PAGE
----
lenses is the main complaint of half of former contacts wearers who have
stopped wearing their lenses. What most people don't know, is that they
only need to do a few minor changes for their lenses to feel more
that when you wear contacts, you wouldn't feel that they're there. When
I'm wearing mine, I always feel like something is in my eye."
If you can
always "feel" your contact lenses, it may be because your contacts are
the wrong size. Lenses come in different diameters and curvatures. A
poorly fitting lens will also be more easily dislodged. Another possible
reason for this problem is that your lens-cleansing product is not doing
a good job, and some deposits are retained. Ask your optometrist for the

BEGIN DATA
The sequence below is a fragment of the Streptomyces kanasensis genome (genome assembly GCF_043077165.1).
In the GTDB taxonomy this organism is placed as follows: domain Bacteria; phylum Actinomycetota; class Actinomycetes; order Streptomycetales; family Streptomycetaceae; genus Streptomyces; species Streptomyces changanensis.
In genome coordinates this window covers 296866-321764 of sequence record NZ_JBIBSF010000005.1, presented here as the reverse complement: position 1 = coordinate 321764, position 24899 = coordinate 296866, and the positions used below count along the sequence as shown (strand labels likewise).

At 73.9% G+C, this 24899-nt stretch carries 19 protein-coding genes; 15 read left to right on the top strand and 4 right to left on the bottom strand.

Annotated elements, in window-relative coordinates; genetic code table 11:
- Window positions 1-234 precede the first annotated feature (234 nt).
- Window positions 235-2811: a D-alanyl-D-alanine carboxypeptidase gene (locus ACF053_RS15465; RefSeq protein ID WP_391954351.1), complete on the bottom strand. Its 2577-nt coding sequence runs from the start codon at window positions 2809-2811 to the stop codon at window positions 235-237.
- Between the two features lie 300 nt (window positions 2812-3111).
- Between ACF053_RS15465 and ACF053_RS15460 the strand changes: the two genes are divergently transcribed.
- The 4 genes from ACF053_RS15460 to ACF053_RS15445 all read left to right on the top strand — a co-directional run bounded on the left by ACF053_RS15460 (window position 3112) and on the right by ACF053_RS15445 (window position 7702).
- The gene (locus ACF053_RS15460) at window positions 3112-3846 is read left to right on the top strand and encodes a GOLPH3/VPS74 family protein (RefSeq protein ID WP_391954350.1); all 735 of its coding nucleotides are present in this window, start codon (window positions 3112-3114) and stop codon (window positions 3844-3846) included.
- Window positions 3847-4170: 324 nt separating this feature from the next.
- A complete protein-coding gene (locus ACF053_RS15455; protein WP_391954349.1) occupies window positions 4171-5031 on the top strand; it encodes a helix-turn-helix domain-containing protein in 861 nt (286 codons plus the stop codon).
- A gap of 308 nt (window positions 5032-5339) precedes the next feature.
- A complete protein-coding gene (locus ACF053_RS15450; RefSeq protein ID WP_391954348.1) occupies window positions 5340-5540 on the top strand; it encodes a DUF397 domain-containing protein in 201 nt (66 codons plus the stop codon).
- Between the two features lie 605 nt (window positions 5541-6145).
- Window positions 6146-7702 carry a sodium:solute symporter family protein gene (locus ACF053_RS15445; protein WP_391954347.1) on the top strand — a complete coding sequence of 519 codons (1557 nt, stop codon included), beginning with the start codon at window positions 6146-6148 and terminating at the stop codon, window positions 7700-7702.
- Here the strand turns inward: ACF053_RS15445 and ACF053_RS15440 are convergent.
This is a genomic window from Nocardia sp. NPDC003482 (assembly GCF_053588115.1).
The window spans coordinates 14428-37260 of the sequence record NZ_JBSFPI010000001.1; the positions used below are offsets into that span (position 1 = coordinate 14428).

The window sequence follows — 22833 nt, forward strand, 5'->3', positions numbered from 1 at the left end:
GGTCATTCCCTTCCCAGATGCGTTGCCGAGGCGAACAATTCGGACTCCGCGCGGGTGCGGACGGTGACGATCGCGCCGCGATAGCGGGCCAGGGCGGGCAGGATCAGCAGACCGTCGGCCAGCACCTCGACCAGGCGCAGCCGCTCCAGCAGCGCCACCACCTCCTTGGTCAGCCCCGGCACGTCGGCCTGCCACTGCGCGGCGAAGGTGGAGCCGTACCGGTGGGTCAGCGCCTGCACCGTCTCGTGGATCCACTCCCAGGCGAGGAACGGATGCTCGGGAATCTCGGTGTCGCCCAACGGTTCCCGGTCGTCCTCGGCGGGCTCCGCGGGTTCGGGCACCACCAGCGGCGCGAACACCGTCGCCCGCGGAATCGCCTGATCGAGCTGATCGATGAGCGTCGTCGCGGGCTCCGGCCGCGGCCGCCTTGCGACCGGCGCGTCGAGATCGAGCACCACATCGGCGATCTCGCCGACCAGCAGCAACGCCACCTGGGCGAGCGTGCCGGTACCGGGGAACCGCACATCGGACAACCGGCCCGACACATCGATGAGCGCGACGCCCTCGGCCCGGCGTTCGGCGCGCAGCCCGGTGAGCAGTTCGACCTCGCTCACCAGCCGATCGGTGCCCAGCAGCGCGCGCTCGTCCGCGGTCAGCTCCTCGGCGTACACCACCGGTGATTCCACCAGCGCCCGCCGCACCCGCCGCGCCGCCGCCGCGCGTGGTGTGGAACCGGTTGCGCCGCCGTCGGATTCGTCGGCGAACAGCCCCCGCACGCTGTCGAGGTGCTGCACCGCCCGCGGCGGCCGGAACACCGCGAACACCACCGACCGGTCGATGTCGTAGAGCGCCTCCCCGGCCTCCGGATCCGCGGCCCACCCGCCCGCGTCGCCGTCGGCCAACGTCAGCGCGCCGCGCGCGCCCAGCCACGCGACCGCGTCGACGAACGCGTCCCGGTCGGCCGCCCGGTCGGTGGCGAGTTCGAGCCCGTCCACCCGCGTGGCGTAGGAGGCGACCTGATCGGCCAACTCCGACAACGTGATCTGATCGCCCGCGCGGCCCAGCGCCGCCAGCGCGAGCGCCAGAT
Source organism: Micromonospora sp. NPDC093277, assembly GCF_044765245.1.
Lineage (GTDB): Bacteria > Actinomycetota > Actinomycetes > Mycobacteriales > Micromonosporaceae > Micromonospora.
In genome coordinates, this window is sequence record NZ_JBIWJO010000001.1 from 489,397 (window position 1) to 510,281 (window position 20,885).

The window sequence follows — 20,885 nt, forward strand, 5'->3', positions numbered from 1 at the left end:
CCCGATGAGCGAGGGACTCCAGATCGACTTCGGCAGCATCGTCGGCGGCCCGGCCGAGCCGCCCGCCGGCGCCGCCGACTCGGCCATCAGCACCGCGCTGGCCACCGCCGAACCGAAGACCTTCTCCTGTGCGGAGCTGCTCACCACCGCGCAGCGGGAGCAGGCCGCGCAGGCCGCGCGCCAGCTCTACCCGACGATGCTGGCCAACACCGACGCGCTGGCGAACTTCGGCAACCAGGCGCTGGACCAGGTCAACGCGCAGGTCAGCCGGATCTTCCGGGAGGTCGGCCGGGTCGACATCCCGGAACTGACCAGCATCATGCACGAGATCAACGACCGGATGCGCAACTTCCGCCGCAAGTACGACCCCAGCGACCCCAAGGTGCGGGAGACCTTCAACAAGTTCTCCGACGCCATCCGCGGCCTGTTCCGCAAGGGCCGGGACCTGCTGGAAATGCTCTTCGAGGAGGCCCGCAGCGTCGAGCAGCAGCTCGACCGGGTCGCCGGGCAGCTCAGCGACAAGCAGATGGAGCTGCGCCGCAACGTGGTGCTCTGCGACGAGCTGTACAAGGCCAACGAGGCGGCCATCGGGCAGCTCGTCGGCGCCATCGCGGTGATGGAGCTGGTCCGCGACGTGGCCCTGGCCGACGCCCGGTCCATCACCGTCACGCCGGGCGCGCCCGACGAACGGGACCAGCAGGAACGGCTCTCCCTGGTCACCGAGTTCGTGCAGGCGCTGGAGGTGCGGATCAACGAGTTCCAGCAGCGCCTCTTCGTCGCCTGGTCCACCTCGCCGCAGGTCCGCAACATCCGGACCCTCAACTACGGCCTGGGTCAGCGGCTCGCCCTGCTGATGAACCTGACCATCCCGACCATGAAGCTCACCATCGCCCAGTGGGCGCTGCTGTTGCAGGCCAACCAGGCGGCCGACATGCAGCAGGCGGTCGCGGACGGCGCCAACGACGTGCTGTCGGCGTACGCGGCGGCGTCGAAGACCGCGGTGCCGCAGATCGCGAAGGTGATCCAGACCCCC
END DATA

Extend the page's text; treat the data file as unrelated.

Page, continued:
best cleaning solution for you.
are red, swollen, painful. Sometimes, it even has a discharge."
redness with pain and swelling may indicate and infection. If you
experience any of these symptoms, do not wear your lenses and consult
your ophthalmologist. Continued contact lens wearing can make the
problem worse, regardless of whether the lens had anything to do with
the infection or not.
feel dry when I'm wearing my contacts."
problem is only occasional, eye drops may do the trick. But since not
all eye drops are compatible with lenses, ask your eye care professional
for the correct one.
"I use the
computer all the time."
When using a
computer, you don't blink as much. This can lead to dryness, eyestrain
or redness. The catch-term for this is "computer vision syndrome". Take
an "eye break" every few minutes to close your eyes and relax.
If there is
one thing you need to remember, it's that if your eyes don't feel or
look good, something may be wrong. It may not meat the end of your
contact-wearing days, but you do need a checkup. Problems can be fixed,
but don't wait until it's too late.
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